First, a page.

Sudan, Divided: Addressing the Primary Challenges to the South’s Development (part 1 of 3)

Tuesday, August 9, marks one month since South Sudan’sofficial independence and international recognition as Africa’s 54th state. Asthe new nation begins to form its policies on development issues, itsleadership and citizenry must successfully overcome several obstacles. If thefledgling nation is to surmount its history of protracted violence and denial ofcivilians’ most basic rights, the development of South Sudan must be aconstructive and inclusive process. The international community must remainapprised of – and involved in – South Sudan’s progression toward stability and state building. This is the first post in a three-part series that will address themajor questions central to South Sudan’s development. Check back later thisweek for the second and third posts.

Human Rights and Sustainable Development

Flag of South Sudan

Following the admission of South Sudan as the UN’s 193rd member state on July 14, the South Sudan flag was raised outside the United Nations headquarters, joining the flags of all other member states.

How can South Sudan ensure its state building process and fundamentalpolicies are sound, sustainable, and based on human rights principles?

South Sudan faces substantial challenges to development,which largely stem from social and economic concerns. These issues must beaddressed in South Sudan’s earliest legislative and policy actions, to ensurethe South Sudanese population has opportunities for financial stability, accessto public services, and a strong prospect for lasting peace. The world mustsupport South Sudan as the nation takes its first steps towards sustainabledevelopment.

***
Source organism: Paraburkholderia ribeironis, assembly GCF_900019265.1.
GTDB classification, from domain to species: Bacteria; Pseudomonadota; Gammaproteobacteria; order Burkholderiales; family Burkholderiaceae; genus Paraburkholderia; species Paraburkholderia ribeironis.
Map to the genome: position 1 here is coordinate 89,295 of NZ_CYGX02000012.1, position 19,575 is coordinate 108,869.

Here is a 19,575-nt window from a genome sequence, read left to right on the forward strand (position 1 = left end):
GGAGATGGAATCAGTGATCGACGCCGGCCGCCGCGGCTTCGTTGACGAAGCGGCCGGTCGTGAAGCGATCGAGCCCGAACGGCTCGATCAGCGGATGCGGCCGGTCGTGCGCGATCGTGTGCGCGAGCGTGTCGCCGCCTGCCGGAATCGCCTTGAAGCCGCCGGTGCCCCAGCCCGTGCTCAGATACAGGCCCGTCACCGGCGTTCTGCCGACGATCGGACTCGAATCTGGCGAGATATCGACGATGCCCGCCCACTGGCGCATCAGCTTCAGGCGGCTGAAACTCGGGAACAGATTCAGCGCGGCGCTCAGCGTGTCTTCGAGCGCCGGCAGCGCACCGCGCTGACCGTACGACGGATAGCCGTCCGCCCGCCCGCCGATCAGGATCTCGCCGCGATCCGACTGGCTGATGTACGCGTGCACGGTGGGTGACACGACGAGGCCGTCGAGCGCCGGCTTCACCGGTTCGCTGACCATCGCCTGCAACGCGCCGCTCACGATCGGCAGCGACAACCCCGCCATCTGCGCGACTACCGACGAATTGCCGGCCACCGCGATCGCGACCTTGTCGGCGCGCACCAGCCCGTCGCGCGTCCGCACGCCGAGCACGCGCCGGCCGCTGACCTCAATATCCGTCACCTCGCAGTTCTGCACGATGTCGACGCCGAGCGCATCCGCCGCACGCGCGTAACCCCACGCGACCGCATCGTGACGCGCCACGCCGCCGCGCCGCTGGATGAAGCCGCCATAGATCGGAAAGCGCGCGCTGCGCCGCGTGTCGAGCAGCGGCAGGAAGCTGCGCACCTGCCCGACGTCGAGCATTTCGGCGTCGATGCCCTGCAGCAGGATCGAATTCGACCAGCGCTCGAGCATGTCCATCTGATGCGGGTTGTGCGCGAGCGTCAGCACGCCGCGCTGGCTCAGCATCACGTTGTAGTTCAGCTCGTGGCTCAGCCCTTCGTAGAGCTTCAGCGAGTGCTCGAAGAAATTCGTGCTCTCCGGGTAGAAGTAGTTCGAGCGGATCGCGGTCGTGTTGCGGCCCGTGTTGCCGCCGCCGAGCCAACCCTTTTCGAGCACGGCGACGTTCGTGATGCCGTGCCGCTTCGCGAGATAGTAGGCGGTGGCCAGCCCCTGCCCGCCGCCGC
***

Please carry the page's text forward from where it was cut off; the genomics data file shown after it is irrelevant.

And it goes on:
A foremost economic concern is that oil generates nearly allof South Sudan’s domestic revenue. According to arecent article on The Guardian’s Poverty Matters Blog, the nation’soil resources will only last between eight and 22 years. Thus, the implicationsof South Sudan’s poorly diversified economy are worrisome for its developmentprogress even in the short-term. Consideration must be afforded to the ways inwhich current revenues can be used for robust and positive change, as well asto identifying novel opportunities for economic strengthening.

The potential impact of these economic issues (and how theyare addressed) on civilians’ livelihoods is compounded by the already alarmingdearth of public services. In South Sudan, development is starting near groundlevel. The country has some of the lowest social indicators worldwide, andproposals for short-term or unsustainable solutions should be viewed withcaution. It is imperative to support South Sudan in strategic, long-termplanning, to ensure its fragile economy is strengthened and made sustainable,and that a rights-based approach is used in building the nation’s fundamentalpolicies and public programs.

Only through strong political action, grounded in humanrights principles, will the world’s newest nation truly flourish. South Sudan’sleaders must firmly reject policies that could lead to further oppression orsuffering of citizens.

Emily Winter is a graduate student and programs intern at PHR.

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